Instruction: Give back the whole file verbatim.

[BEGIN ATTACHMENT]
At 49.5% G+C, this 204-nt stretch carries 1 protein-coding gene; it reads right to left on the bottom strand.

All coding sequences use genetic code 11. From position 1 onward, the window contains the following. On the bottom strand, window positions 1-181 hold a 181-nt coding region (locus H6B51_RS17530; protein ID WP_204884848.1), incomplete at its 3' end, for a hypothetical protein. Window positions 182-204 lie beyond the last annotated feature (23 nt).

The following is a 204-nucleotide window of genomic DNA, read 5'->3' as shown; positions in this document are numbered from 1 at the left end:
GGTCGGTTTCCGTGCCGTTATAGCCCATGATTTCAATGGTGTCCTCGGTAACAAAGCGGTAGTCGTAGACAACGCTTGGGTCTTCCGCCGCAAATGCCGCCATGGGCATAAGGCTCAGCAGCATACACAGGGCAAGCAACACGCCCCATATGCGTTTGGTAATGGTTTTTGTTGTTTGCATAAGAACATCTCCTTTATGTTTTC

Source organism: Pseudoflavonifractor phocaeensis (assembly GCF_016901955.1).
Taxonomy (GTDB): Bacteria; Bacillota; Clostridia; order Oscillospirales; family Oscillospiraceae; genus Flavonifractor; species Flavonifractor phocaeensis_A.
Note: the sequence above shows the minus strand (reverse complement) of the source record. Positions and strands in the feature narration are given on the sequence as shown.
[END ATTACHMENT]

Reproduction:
At 49.5% G+C, this 204-nt stretch carries 1 protein-coding gene; it reads right to left on the bottom strand.

All coding sequences use genetic code 11. From position 1 onward, the window contains the following. On the bottom strand, window positions 1-181 hold a 181-nt coding region (locus H6B51_RS17530; protein ID WP_204884848.1), incomplete at its 3' end, for a hypothetical protein. Window positions 182-204 lie beyond the last annotated feature (23 nt).

The following is a 204-nucleotide window of genomic DNA, read 5'->3' as shown; positions in this document are numbered from 1 at the left end:
GGTCGGTTTCCGTGCCGTTATAGCCCATGATTTCAATGGTGTCCTCGGTAACAAAGCGGTAGTCGTAGACAACGCTTGGGTCTTCCGCCGCAAATGCCGCCATGGGCATAAGGCTCAGCAGCATACACAGGGCAAGCAACACGCCCCATATGCGTTTGGTAATGGTTTTTGTTGTTTGCATAAGAACATCTCCTTTATGTTTTC

Source organism: Pseudoflavonifractor phocaeensis (assembly GCF_016901955.1).
Taxonomy (GTDB): Bacteria; Bacillota; Clostridia; order Oscillospirales; family Oscillospiraceae; genus Flavonifractor; species Flavonifractor phocaeensis_A.
Note: the sequence above shows the minus strand (reverse complement) of the source record. Positions and strands in the feature narration are given on the sequence as shown.